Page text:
3. Title equals leadership.

Perkins states: “While some leadership responsibilities come with the title, not all managers are effective leaders.  And there are plenty of examples of non-managers exhibiting leadership.  So, don't wait for that title change, start acting like a leader today.” 

Title alone does not make a leader, folks. Adams shares: “I’ve been in many meetings where the true leader in the room is not the CEO sitting at the head of the table, but simply an individual further down in the organization’s hierarchy who the team respects and guides them through the many challenges the team may face.” 

If you’re sitting back waiting for someone else to take the lead because you don’t feel empowered to do so, you need to move past that. Do what you feel is necessary for success. And for what it’s worth, it’s not uncommon that exhibiting leadership behaviors lands you the title you seek anyway. 

4. Leaders are excellent communicators. 

Communicating effectively is an art form and one that takes most of us years to master. Adams shares: “Communication is a real skill that must be learned, honed, and personalized to the type of team, method of communication and type of communication. There is so much to consider, including how it will impact the audience hearing it, anticipating questions, having a well thought out plan to address concerns. Leaders can really suck at this and it can break trust and derail work relationships.”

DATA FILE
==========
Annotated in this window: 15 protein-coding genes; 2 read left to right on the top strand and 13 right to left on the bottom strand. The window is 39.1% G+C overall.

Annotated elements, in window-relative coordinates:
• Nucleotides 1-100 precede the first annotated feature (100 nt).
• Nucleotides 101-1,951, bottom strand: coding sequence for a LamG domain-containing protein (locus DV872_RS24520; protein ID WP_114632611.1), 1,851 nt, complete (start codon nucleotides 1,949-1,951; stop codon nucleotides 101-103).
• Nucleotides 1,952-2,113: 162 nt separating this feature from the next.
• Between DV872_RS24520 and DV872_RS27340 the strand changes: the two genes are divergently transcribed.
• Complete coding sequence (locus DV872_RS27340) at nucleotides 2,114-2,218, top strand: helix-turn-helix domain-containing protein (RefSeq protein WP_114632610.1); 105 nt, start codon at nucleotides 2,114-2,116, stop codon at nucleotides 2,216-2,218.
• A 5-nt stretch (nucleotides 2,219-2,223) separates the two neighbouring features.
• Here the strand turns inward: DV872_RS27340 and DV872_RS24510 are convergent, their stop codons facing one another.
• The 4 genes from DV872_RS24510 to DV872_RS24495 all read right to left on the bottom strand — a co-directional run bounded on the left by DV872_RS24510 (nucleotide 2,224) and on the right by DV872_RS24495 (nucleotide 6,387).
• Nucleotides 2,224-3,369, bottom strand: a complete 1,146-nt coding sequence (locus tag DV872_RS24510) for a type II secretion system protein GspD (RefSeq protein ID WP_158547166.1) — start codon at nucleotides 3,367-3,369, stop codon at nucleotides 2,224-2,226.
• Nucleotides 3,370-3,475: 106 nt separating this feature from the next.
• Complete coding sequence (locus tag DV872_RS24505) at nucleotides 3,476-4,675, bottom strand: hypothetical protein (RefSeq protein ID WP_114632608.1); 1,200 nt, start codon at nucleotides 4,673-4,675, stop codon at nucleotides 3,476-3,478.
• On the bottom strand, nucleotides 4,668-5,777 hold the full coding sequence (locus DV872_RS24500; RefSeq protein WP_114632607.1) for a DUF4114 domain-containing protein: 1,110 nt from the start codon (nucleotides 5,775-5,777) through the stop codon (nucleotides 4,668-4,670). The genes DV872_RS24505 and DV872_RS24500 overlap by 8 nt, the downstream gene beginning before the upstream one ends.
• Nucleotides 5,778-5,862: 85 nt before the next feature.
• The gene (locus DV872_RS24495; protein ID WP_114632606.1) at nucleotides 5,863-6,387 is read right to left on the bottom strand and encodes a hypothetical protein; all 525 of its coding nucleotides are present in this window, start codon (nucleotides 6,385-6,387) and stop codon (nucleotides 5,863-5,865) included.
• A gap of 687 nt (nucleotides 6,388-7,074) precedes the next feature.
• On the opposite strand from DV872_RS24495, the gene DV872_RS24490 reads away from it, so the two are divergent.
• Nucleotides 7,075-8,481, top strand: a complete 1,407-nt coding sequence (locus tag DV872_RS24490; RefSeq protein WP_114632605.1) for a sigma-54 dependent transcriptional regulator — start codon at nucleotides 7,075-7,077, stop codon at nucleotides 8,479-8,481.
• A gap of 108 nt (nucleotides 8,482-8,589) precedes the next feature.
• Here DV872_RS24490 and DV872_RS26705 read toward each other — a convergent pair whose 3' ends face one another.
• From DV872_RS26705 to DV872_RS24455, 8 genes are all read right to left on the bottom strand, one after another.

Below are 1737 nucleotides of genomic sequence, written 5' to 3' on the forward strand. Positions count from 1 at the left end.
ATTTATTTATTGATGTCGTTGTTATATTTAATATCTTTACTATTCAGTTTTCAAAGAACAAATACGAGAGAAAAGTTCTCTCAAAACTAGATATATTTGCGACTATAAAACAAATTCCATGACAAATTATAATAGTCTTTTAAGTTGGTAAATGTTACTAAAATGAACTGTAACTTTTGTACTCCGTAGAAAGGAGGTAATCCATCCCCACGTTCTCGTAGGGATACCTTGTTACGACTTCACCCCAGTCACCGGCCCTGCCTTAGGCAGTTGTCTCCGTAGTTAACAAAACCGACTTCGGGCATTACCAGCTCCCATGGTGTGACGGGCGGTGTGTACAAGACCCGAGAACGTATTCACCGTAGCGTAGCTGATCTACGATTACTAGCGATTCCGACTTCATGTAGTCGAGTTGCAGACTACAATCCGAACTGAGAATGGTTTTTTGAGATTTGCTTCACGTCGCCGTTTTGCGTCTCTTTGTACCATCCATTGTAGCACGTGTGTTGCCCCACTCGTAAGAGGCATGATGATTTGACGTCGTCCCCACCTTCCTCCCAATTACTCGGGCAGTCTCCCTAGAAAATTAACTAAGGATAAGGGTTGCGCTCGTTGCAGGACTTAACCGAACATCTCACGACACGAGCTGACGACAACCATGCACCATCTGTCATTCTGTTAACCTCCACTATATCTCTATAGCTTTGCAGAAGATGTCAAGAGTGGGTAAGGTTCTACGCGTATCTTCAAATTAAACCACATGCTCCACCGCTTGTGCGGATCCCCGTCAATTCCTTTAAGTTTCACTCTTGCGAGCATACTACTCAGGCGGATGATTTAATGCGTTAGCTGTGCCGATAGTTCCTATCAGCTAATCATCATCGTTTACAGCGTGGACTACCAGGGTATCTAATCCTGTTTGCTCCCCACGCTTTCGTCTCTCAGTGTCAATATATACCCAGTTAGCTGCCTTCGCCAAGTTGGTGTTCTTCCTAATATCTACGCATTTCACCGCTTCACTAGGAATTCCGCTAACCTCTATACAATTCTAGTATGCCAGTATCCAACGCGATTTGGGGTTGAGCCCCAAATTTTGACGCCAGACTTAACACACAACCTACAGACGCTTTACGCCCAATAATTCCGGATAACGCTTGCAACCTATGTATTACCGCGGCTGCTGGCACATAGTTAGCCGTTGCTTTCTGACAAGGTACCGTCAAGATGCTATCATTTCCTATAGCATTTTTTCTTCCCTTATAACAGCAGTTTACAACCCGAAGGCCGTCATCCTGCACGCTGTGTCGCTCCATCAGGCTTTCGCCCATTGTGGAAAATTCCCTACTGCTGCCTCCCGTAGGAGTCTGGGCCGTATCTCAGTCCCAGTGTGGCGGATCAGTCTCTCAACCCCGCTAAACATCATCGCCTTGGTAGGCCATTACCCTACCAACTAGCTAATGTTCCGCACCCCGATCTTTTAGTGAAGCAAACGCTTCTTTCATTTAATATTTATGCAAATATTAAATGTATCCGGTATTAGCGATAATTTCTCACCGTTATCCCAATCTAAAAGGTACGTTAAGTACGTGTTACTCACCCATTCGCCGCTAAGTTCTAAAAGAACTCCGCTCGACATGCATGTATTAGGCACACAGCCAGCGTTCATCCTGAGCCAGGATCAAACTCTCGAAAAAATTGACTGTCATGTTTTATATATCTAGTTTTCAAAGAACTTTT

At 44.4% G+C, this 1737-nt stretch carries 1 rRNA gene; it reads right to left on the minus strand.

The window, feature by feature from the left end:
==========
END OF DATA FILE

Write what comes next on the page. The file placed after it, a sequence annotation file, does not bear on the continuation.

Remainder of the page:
Along with learning how to share and process information, according to Lynette Philips, President of SEKond to None HR, “Leaders need to be great at not taking things personally.” Being on the receiving end of communication can at times be as complicated as being the deliverer. Leaders need feedback just as much as the rest of us. 

Perkins states:“Yes, your leadership has access to a lot of information that most regular employees do not.  But there's a ton they don't know about what's going on inside the organization.  Leaders often aren't invited out to casual happy hours, which is where a lot of the tea gets spilled. But leadership is so focused on the 10,000 foot view that they aren't aware of what's going on on the ground.” 

As much as they need to communicate to you, it goes both ways.  If you’re hoping to one day lead a team, focus on building your communication skills. Heck, even if you’re not hoping to lead a team, focus on building your communication skills. There are very few roles where being able to effectively communicate isn’t important. 

5. Leaders are fair and reliable evaluators of performance.